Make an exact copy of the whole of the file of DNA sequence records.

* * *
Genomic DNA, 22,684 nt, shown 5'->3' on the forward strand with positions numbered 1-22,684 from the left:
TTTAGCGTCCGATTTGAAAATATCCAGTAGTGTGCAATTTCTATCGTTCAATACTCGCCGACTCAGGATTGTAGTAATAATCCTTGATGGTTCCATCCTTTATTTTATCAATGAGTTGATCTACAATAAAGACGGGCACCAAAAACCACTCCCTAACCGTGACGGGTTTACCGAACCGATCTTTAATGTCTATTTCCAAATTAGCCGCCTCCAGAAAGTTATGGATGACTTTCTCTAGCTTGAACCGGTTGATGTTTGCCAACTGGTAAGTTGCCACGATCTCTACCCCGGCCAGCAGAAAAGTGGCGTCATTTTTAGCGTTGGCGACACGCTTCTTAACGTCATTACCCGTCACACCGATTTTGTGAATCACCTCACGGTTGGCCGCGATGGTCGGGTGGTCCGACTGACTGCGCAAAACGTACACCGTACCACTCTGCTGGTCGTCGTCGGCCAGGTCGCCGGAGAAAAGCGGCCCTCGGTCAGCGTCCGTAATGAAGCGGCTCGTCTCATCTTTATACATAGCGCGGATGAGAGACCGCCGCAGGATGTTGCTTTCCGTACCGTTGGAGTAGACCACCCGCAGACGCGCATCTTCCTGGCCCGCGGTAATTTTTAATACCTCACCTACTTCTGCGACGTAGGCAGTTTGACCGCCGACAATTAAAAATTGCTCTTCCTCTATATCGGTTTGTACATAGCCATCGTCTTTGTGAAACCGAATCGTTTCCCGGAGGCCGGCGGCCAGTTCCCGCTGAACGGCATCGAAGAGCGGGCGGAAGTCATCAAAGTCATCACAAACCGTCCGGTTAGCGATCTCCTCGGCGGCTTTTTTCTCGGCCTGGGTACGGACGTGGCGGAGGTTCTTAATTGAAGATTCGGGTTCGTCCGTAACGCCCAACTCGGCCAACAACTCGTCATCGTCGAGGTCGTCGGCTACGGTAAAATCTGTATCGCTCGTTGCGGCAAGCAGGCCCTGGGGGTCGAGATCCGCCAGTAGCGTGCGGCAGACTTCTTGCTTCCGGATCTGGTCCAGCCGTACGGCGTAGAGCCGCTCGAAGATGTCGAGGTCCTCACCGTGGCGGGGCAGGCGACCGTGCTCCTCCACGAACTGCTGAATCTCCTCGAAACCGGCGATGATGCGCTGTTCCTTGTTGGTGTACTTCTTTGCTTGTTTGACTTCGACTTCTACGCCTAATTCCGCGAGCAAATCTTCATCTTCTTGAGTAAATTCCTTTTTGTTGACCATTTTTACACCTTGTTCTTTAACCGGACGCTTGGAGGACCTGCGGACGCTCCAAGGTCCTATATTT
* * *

Genomic DNA, 22,684 nt, shown 5'->3' on the forward strand with positions numbered 1-22,684 from the left:
TTTAGCGTCCGATTTGAAAATATCCAGTAGTGTGCAATTTCTATCGTTCAATACTCGCCGACTCAGGATTGTAGTAATAATCCTTGATGGTTCCATCCTTTATTTTATCAATGAGTTGATCTACAATAAAGACGGGCACCAAAAACCACTCCCTAACCGTGACGGGTTTACCGAACCGATCTTTAATGTCTATTTCCAAATTAGCCGCCTCCAGAAAGTTATGGATGACTTTCTCTAGCTTGAACCGGTTGATGTTTGCCAACTGGTAAGTTGCCACGATCTCTACCCCGGCCAGCAGAAAAGTGGCGTCATTTTTAGCGTTGGCGACACGCTTCTTAACGTCATTACCCGTCACACCGATTTTGTGAATCACCTCACGGTTGGCCGCGATGGTCGGGTGGTCCGACTGACTGCGCAAAACGTACACCGTACCACTCTGCTGGTCGTCGTCGGCCAGGTCGCCGGAGAAAAGCGGCCCTCGGTCAGCGTCCGTAATGAAGCGGCTCGTCTCATCTTTATACATAGCGCGGATGAGAGACCGCCGCAGGATGTTGCTTTCCGTACCGTTGGAGTAGACCACCCGCAGACGCGCATCTTCCTGGCCCGCGGTAATTTTTAATACCTCACCTACTTCTGCGACGTAGGCAGTTTGACCGCCGACAATTAAAAATTGCTCTTCCTCTATATCGGTTTGTACATAGCCATCGTCTTTGTGAAACCGAATCGTTTCCCGGAGGCCGGCGGCCAGTTCCCGCTGAACGGCATCGAAGAGCGGGCGGAAGTCATCAAAGTCATCACAAACCGTCCGGTTAGCGATCTCCTCGGCGGCTTTTTTCTCGGCCTGGGTACGGACGTGGCGGAGGTTCTTAATTGAAGATTCGGGTTCGTCCGTAACGCCCAACTCGGCCAACAACTCGTCATCGTCGAGGTCGTCGGCTACGGTAAAATCTGTATCGCTCGTTGCGGCAAGCAGGCCCTGGGGGTCGAGATCCGCCAGTAGCGTGCGGCAGACTTCTTGCTTCCGGATCTGGTCCAGCCGTACGGCGTAGAGCCGCTCGAAGATGTCGAGGTCCTCACCGTGGCGGGGCAGGCGACCGTGCTCCTCCACGAACTGCTGAATCTCCTCGAAACCGGCGATGATGCGCTGTTCCTTGTTGGTGTACTTCTTTGCTTGTTTGACTTCGACTTCTACGCCTAATTCCGCGAGCAAATCTTCATCTTCTTGAGTAAATTCCTTTTTGTTGACCATTTTTACACCTTGTTCTTTAACCGGACGCTTGGAGGACCTGCGGACGCTCCAAGGTCCTATATTT